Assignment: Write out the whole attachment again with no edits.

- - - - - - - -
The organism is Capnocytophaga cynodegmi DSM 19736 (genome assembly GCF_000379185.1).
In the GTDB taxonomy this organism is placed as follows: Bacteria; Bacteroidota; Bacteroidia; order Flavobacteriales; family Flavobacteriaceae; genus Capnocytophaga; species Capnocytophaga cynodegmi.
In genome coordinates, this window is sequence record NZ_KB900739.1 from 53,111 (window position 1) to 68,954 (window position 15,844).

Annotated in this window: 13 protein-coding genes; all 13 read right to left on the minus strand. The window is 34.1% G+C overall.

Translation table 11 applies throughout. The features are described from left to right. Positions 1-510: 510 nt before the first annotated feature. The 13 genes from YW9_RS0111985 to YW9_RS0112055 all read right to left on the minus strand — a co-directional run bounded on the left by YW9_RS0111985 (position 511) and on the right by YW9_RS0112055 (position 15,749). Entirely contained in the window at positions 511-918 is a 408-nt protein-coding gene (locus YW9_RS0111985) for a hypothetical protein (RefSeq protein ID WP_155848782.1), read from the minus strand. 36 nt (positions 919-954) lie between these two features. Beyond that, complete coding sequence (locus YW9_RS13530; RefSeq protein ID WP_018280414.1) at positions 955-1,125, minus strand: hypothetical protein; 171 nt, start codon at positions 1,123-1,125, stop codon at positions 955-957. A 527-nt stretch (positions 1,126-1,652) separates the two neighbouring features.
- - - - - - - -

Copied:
The organism is Capnocytophaga cynodegmi DSM 19736 (genome assembly GCF_000379185.1).
In the GTDB taxonomy this organism is placed as follows: Bacteria; Bacteroidota; Bacteroidia; order Flavobacteriales; family Flavobacteriaceae; genus Capnocytophaga; species Capnocytophaga cynodegmi.
In genome coordinates, this window is sequence record NZ_KB900739.1 from 53,111 (window position 1) to 68,954 (window position 15,844).

Annotated in this window: 13 protein-coding genes; all 13 read right to left on the minus strand. The window is 34.1% G+C overall.

Translation table 11 applies throughout. The features are described from left to right. Positions 1-510: 510 nt before the first annotated feature. The 13 genes from YW9_RS0111985 to YW9_RS0112055 all read right to left on the minus strand — a co-directional run bounded on the left by YW9_RS0111985 (position 511) and on the right by YW9_RS0112055 (position 15,749). Entirely contained in the window at positions 511-918 is a 408-nt protein-coding gene (locus YW9_RS0111985) for a hypothetical protein (RefSeq protein ID WP_155848782.1), read from the minus strand. 36 nt (positions 919-954) lie between these two features. Beyond that, complete coding sequence (locus YW9_RS13530; RefSeq protein ID WP_018280414.1) at positions 955-1,125, minus strand: hypothetical protein; 171 nt, start codon at positions 1,123-1,125, stop codon at positions 955-957. A 527-nt stretch (positions 1,126-1,652) separates the two neighbouring features.